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What Tax Professionals Can Learn From Martial Arts Icon Bruce Lee



Kat Jennings -Motivational Inspirations

Bruce Lee was a great icon of the martial arts, actor and personal growth master. His philosophy is timeless, as is his approach to creating a better life. For him, there was only one direction — forward.

“If you always put limit[s] on everything you do, physical or anything else, it will spread into your work and into your life. There are no limits. There are only plateaus, and you must not stay there — you must go beyond them.”

If you talk to any extreme endurance athlete, they will tell you emphatically that the key to success lies in their mind, not their bodies. Their bodies will succumb to the pain if and only if their minds allow it to. They will condition their minds as much as their bodies because they know if they allow a single thought of doubt or weakness, the game is over.

“If you spend too much time thinking about a thing, you’ll never get it done.”

The most successful people are often not the smartest, because when you are “smart” you of course need to calculate, analyze and ponder before embarking on a new goal or tackling a project. Lee’s principle is more true today than when he said it.

“To hell with circumstances; I create opportunities.”

There will always be 1,000 reasons why you can’t do something, or why you think it may not work. That’s easy. The greatest gift you can give yourself is to create more opportunities in every area of your life. Focus on what must be done to move your professional life forward.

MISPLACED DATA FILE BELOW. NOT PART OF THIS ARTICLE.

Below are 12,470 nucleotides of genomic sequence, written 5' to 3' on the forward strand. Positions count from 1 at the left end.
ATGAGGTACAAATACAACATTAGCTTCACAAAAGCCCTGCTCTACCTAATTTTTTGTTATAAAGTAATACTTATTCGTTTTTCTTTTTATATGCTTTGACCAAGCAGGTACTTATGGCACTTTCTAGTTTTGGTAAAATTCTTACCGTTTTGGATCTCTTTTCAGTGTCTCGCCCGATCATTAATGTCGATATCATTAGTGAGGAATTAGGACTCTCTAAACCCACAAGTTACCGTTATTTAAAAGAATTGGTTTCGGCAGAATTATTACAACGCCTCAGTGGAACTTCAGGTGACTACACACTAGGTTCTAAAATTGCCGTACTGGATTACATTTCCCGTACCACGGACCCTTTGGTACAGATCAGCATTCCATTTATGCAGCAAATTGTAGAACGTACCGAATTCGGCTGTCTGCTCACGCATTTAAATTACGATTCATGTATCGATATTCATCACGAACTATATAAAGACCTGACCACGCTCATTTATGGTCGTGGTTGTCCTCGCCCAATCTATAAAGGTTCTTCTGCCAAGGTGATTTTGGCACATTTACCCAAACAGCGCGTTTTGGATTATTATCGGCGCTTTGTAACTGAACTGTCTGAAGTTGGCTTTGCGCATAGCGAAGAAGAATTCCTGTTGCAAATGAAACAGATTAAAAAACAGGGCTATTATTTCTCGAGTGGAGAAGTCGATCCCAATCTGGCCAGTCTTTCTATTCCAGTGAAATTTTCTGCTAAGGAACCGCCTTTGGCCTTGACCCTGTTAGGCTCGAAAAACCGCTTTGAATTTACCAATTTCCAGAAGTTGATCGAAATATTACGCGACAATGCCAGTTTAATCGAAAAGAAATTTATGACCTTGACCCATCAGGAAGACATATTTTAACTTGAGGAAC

“The successful warrior is the average man, with laser-like focus.”

Think about the most successful people you know personally. Is there anything special about them? Probably not. What makes them unique is that they invested time, energy and focus in a particular area. Use your time to become the best in the world in that area. You can be average at 99 percent of your job, but if you excel at the right 1 percent you will be a superstar and will never have to worry about job security.

“I fear not the man who has practiced 10,000 kicks once, but I fear the man who has practiced one kick 10,000 times.”

Invest your time and energy on tasks you can master. Don’t be all things to all people — that is a prescription for mediocrity. What’s the one area you can master? This is where you should start your 10,000 “kicks.”

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As TaxConnections CEO, Kat Jennings founded the leading tax services marketplace for tax consultants and corporate decision-makers online. Our mission is building strong, trusted relationships between corporate tax and financial executives and tax experts providing a wide range tax services and resources worldwide. In addition to TaxConnections online “Find A Tax Professional” and “Ask Tax Question” search features, we also provide internationally recognized retained search services to multinationals who want “best in the profession” corporate tax executives. Contact Kat@TaxConnections.com or call 858.999.0053 at TaxConnections.com

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One thought on “What Tax Professionals Can Learn From Martial Arts Icon Bruce Lee

  1. What Tax Professionals Can Learn From Martial Arts Icon Bruce Lee NOT TO DO: Bruce Lee died at a very young age because he had his sweat glands surgically removed so that he wouldn’t appear sweaty on TV. He died on a very hot day from overheating because his body could couldn’t do what everyone else’s bodies did – sweat. For me, this makes Bruce Lee a poor life-lesson example to emulate.

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